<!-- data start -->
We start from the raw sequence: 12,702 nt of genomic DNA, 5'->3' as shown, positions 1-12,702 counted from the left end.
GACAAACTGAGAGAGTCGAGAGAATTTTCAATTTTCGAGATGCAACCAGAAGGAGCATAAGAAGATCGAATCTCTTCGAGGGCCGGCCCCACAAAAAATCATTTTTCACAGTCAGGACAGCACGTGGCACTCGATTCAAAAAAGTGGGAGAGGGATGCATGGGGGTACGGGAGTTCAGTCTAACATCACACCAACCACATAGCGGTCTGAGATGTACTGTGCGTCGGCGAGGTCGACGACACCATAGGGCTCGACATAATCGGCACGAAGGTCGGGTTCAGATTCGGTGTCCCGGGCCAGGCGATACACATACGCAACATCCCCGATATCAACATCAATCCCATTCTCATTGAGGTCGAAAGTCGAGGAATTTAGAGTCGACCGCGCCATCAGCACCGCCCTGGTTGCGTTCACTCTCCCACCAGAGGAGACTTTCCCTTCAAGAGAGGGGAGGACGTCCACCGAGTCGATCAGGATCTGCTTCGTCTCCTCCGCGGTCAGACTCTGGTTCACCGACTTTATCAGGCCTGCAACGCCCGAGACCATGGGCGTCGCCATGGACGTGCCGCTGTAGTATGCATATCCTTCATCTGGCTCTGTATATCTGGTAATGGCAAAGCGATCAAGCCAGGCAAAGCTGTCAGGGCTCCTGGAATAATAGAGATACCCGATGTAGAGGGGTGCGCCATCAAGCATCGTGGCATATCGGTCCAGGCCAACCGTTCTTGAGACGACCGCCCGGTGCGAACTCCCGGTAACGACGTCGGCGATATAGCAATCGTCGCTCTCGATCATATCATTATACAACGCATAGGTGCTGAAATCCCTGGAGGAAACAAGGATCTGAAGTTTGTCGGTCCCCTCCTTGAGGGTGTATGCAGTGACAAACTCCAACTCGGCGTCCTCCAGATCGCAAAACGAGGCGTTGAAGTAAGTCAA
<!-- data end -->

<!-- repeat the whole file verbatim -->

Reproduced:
We start from the raw sequence: 12,702 nt of genomic DNA, 5'->3' as shown, positions 1-12,702 counted from the left end.
GACAAACTGAGAGAGTCGAGAGAATTTTCAATTTTCGAGATGCAACCAGAAGGAGCATAAGAAGATCGAATCTCTTCGAGGGCCGGCCCCACAAAAAATCATTTTTCACAGTCAGGACAGCACGTGGCACTCGATTCAAAAAAGTGGGAGAGGGATGCATGGGGGTACGGGAGTTCAGTCTAACATCACACCAACCACATAGCGGTCTGAGATGTACTGTGCGTCGGCGAGGTCGACGACACCATAGGGCTCGACATAATCGGCACGAAGGTCGGGTTCAGATTCGGTGTCCCGGGCCAGGCGATACACATACGCAACATCCCCGATATCAACATCAATCCCATTCTCATTGAGGTCGAAAGTCGAGGAATTTAGAGTCGACCGCGCCATCAGCACCGCCCTGGTTGCGTTCACTCTCCCACCAGAGGAGACTTTCCCTTCAAGAGAGGGGAGGACGTCCACCGAGTCGATCAGGATCTGCTTCGTCTCCTCCGCGGTCAGACTCTGGTTCACCGACTTTATCAGGCCTGCAACGCCCGAGACCATGGGCGTCGCCATGGACGTGCCGCTGTAGTATGCATATCCTTCATCTGGCTCTGTATATCTGGTAATGGCAAAGCGATCAAGCCAGGCAAAGCTGTCAGGGCTCCTGGAATAATAGAGATACCCGATGTAGAGGGGTGCGCCATCAAGCATCGTGGCATATCGGTCCAGGCCAACCGTTCTTGAGACGACCGCCCGGTGCGAACTCCCGGTAACGACGTCGGCGATATAGCAATCGTCGCTCTCGATCATATCATTATACAACGCATAGGTGCTGAAATCCCTGGAGGAAACAAGGATCTGAAGTTTGTCGGTCCCCTCCTTGAGGGTGTATGCAGTGACAAACTCCAACTCGGCGTCCTCCAGATCGCAAAACGAGGCGTTGAAGTAAGTCAA